- We are going to show you how to build custom outdoor storage, step by step.
- It provides the perfect additional storage for boots, bikes and bins, protecting them from the weather, keeping them locked away securely and tucking away anything unsightly.
- This custom outdoor storage is built completely to the dimensions of whatever you want to store. So, you get complete freedom when it comes to size and design.
- All of the materials used are available from Wickes.
- It should take a DIYer with moderate skill approximately two to three days to build.
- Make sure to measure the available space and consider access, sightlines and location.
- Choose timber that can stand up to the elements - it’s going to be exposed to rain and wind outside during the colder months.
- When working with exterior paint and brushes, work slowly to apply thin and even coats until you have your desired coverage.
- Always make sure that your chop saw is unplugged while you’re setting it up or changing accessories, to ensure your safety.
- Keeping the plug in-sight acts as a visual reminder to prevent accidents and hazards.
- For extra safety when using power tools and painting, be sure to wear protective equipment, including your ear defenders, goggles and a dust mask.
Measure the depth, height and width of the bin or bins you plan to store in your custom outdoor storage.
Measure the height and length of your bike, or consider how much space you’d require if you plan to store multiple bikes.
Make sure to give yourself some extra space on all of your measurements. This helps you make sure the storage area isn’t too tight and makes it easier to accommodate your items.
If including your boot stand, make sure to measure its depth, height and width as well.
Deciding your design
This build guide will give you the principles of building the store, but the project itself is completely bespoke.
Cutting timber and calculating the roof angle
Once you have your measurements and your design, cut your timber and cladding to size.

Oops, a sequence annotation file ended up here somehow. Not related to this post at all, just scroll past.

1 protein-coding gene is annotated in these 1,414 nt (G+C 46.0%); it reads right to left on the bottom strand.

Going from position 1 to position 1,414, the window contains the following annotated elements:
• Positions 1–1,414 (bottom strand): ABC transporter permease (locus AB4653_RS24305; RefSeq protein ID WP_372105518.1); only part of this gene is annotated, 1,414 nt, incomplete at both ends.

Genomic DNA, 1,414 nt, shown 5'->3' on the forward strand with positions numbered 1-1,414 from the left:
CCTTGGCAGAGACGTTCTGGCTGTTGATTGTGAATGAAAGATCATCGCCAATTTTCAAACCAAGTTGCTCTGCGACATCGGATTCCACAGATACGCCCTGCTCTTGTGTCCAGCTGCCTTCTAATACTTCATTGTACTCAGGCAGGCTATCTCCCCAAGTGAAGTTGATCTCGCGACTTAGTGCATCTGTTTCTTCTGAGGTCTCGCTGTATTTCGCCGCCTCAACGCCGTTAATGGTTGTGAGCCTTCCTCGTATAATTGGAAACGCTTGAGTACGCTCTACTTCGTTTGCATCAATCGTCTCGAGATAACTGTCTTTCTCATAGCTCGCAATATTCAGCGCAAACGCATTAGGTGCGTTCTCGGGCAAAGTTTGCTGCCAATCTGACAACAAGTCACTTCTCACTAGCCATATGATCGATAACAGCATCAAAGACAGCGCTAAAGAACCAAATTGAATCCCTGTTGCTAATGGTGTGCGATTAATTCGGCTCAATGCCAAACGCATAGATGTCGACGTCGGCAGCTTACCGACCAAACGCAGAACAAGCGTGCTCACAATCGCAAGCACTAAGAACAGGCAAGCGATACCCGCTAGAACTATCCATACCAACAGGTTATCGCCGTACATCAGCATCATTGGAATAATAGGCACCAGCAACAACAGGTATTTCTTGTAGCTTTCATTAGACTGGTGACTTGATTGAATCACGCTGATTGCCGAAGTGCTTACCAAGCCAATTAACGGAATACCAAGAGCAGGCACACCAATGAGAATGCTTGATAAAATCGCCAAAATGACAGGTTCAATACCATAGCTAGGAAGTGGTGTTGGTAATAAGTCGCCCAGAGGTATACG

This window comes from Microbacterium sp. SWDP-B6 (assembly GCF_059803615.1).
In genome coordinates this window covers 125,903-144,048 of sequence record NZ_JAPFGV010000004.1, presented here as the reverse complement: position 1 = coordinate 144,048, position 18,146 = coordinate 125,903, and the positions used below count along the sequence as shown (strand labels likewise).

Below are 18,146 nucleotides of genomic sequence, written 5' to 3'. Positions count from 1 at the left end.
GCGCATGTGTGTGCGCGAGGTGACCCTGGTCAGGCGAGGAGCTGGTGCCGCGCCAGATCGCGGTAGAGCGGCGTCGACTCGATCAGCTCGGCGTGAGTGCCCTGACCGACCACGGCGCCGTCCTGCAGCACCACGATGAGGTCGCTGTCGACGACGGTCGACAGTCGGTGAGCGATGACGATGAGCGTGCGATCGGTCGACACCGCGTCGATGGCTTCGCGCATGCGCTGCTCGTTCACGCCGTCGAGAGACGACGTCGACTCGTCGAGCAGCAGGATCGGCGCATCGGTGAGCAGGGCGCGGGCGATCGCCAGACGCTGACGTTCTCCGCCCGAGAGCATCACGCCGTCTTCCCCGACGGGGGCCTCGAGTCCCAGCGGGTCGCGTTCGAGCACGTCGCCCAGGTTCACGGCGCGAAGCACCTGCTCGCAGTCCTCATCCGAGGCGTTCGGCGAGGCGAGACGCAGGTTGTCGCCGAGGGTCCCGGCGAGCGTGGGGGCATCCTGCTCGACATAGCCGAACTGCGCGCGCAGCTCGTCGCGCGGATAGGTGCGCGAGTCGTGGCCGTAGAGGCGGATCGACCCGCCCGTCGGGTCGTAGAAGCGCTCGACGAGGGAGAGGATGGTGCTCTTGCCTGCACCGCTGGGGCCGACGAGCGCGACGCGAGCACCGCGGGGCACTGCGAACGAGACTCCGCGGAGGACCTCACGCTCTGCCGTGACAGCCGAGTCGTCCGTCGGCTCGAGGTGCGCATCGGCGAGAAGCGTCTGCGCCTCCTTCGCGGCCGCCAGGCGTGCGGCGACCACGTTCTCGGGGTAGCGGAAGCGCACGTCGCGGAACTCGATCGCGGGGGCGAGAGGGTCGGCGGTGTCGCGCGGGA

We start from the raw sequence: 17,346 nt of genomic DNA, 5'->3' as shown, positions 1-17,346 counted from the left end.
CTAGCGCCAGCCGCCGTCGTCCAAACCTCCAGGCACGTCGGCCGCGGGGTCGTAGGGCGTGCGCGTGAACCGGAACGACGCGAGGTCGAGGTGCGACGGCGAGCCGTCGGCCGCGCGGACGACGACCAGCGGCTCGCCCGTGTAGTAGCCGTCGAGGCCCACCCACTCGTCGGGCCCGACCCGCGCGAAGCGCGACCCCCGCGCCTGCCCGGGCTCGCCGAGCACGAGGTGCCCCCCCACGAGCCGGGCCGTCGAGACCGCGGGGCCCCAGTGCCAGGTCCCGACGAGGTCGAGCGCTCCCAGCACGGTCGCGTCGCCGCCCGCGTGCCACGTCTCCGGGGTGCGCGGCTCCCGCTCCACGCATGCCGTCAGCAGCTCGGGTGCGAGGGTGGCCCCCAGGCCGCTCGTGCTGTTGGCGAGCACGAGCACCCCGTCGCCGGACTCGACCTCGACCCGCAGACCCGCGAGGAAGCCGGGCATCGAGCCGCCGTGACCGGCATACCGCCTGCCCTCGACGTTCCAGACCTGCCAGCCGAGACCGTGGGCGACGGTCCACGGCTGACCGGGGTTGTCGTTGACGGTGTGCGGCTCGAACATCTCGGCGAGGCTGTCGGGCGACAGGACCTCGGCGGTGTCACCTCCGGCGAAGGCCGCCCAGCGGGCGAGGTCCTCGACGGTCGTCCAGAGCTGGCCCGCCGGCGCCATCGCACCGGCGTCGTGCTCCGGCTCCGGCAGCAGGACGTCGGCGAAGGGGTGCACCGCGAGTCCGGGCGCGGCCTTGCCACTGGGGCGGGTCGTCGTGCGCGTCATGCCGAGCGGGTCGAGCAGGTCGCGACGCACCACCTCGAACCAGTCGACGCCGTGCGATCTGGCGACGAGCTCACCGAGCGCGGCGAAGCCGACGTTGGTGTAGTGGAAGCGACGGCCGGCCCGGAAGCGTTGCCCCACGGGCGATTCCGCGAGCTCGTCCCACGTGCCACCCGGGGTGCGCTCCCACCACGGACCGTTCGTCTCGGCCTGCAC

Make sure you support the ends of longer lengths when cutting them.
Now you can make your angled cuts according to your measurements.
Dry lay your frames one at a time, placing them in position.
Butt join the frames together to form the roof.
We used tongue and groove, but it’s up to you when it comes to the cladding you use.
Lift the frame onto your workbench and trim away any overhang.
Flip the frame over and go over it with sandpaper, before repeating these steps for all remaining sides.
Adding diagonal frame
Assuming your workbench is square, clamp your frame to the workbench in one corner and use it to make sure the corners are sitting at 90°.
Putting it together
Clamp your fence posts into position on the cladded side panel.
Build up the store panel-by-panel using the fence posts, then dry lay each roof panel on top of the structure.
Adding the roof
Check that your roof panels are straight and aligned.
Clamp them into position.
Screw them in from underneath.
Start on the lower end and lay your roofing tiles so that they’re overlapping one another.
We used corrugated roof tiles as they’re stronger, which is essential to support the weight of the roof garden.
We calculated this so that the frames create cross-beams, which can be screwed into.
Leave an overhang at the lower end so that water can easily run off.
By overlapping the roof tiles and aligning them with the cross-beams, it allows you to fix through both materials directly into the beam below.
Fixing handles to the doors
Screw the hinges into the frame.
Fit your handles in the desired spots.
Check that everything is screwed into the solid frame structure.
Adding the fascia
It helps to have a second person for this step, but it can be done alone.
If you used temporary screws, filling the holes gives it a more seamless look.
Adding the mesh
Sealing the roof
Planting on the roof
Put down a layer of 10mm gravel.
Then put down a layer of your chosen compost.